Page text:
When someone asks you "What do you do?" and you reply, "I'm a stay-at-home mom," a lot of people still reply with this question: What do you do all day? Huh.
This tattoo artist and mom from Florida had enough of the prejudice between moms who have a career and those who stay home. So Ryshell Castleberry decided to post a tribute to all stay-at-home moms via a Facebook post (it was posted in March 2016 but still very much relevant today). It came in the form of a hypothetical conversation between a husband and a psychologist. Here's an excerpt:
Question: What do you do for a living, Mr. Rogers? Husband: I work as an accountant in a bank. Psychologist: Your wife? Husband: She doesn't work. She's a housewife. Question: Who makes breakfast for your family? Husband: My wife, because she doesn't work Question: What time does your wife wake? Husband: She wakes up early because it has to be organized. She organizes the lunch for the children, ensures that they are well-dressed and combed, if they had breakfast, if they brush their teeth and take all their school supplies. She wakes with the baby and changes diapers and clothes. Breastfeeds and makes snacks as well.
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Ryshell called out people who dubbed her job as a housewife "not working," even if it clearly involves a great deal of tasks every single day. "Being a housewife has no diplomas, but has a key role in family life! Enjoy and appreciate your wife, mother, grandma, aunt, sister, daughter... Because their sacrifice is priceless," she wrote.
Ryshell also shared her two cents as to how she answered someone who asked her, "You're a woman who works or is it just 'housewife?'"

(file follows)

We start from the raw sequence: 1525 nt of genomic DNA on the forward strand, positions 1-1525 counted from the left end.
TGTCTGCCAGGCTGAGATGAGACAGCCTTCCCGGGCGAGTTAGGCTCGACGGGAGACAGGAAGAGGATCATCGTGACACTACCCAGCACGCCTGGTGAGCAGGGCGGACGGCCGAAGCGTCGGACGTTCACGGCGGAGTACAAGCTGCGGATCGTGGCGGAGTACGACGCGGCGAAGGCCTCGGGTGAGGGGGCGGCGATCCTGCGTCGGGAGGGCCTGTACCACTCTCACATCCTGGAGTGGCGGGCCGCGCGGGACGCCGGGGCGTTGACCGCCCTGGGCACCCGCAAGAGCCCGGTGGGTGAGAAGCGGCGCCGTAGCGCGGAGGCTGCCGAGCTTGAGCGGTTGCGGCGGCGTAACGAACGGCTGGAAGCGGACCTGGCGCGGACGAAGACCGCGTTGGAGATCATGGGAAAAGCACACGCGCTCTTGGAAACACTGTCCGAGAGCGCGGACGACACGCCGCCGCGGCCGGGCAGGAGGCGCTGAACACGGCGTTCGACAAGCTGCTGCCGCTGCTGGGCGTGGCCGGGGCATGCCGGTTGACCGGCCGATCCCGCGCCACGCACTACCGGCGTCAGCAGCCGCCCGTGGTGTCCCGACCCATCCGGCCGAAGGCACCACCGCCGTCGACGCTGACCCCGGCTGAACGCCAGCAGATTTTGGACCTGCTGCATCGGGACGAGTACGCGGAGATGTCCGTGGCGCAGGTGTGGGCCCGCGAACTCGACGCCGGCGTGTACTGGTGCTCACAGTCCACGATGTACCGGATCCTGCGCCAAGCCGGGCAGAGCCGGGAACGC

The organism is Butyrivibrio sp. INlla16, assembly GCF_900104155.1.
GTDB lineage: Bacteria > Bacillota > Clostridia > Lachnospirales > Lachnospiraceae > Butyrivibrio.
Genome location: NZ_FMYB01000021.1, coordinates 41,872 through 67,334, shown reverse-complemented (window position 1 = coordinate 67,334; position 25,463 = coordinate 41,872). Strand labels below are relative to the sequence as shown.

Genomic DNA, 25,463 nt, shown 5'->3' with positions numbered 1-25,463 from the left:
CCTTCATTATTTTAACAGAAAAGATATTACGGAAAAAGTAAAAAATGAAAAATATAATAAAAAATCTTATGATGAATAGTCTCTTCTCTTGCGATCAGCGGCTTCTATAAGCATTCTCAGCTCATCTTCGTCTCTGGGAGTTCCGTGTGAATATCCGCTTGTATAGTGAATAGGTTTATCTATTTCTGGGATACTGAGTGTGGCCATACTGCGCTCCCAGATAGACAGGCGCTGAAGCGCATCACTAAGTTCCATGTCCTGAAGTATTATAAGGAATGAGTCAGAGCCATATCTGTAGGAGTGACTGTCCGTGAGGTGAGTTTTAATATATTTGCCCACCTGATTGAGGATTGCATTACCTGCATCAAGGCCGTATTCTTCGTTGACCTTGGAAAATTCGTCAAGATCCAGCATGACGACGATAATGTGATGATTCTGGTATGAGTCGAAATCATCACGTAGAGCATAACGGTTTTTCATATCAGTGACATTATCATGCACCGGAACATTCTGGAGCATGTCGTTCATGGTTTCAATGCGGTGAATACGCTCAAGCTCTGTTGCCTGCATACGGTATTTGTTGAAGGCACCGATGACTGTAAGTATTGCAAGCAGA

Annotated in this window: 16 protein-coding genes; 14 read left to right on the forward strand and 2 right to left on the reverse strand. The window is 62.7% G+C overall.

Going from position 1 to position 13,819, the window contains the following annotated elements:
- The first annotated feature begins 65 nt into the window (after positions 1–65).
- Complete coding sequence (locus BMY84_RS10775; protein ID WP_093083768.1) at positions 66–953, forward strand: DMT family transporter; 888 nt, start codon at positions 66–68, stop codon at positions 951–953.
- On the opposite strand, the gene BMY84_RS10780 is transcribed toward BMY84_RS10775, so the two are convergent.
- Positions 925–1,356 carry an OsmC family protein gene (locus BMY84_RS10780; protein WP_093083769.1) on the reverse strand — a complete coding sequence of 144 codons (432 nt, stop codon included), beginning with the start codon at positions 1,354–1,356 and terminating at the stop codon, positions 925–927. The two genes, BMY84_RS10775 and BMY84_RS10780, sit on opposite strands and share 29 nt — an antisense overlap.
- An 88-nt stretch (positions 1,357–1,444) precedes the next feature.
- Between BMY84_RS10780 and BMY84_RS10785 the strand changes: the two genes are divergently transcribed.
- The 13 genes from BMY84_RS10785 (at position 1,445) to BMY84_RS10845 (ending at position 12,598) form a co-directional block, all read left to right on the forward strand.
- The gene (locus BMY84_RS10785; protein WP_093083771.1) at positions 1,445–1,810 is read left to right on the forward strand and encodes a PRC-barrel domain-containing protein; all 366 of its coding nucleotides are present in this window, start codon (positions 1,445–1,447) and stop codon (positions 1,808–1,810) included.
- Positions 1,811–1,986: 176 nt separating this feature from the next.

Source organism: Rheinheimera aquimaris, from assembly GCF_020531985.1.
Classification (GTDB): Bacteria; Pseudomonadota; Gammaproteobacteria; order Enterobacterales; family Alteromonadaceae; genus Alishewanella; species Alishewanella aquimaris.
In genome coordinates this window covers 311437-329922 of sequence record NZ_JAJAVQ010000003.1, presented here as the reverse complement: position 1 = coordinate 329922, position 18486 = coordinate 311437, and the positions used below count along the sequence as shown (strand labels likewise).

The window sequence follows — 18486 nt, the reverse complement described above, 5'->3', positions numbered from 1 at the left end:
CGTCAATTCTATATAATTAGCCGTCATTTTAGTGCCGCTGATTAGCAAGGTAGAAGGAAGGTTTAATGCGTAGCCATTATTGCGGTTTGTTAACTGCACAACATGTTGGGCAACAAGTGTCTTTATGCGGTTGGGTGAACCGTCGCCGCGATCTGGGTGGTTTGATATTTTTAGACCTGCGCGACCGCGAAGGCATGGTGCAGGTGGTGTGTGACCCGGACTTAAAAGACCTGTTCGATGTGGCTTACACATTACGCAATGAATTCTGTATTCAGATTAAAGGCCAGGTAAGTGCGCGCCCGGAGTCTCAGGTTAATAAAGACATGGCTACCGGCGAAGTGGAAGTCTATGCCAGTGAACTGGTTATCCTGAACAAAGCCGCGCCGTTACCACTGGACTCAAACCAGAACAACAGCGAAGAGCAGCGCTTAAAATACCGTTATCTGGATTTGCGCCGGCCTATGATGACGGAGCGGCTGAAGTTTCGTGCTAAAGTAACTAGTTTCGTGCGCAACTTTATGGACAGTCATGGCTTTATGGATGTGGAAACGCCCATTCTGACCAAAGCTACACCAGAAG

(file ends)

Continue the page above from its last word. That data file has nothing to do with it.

Her reply: "I work as a wife of the home, 24 hours a day. I am a mother. I am a woman. I am a daughter. I'm the alarm clock. I'm the cook. I'm the maid. I am the master. I'm the bartender. I'm the babysitter. I'm a nurse. I am a manual worker. I'm a security officer. I'm the advisor. I am the comforter. I don't have a vacation. I don't have a license for disease. I don't have a day off. I work day and night. I'm on duty all the time. I do not receive salary. And even so, I often hear the phrase: 'But what do you do all day?'"
Rhyshell's post has been shared more than 300,000 times and has garnered 651,000 reactions. But some career moms took offense, citing that it’s the same daily routine they have excluding the eight hours they spend for work. One mom named Gina Welker Palmateer wrote, "It’s also the daily routine of working women. They just have eight hours a day less to do it all." Another mom named Stormiee Leigh Weaver said, "Some moms work AND do this. We must be super moms as well!"
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Rhyshell, who welcomed her fourth child last January 4, replied in the comments to defend her post, saying anyone, whether a working mom or working dad, should be able to "read the message and replace the words with words that fit [their] situation." She added that the main idea is to recognize the efforts of often under-appreciated people.
Moms, we are all in different circumstances, so support rather than criticism or judgment is what our community needs. As one mom Terin Marie commented, "I think being a stay at home mom is a super taxing job for sure, but I know a working mom is very hard too. ... It's ALWAYS tough being a hard working parent, in the home, out of the home, both."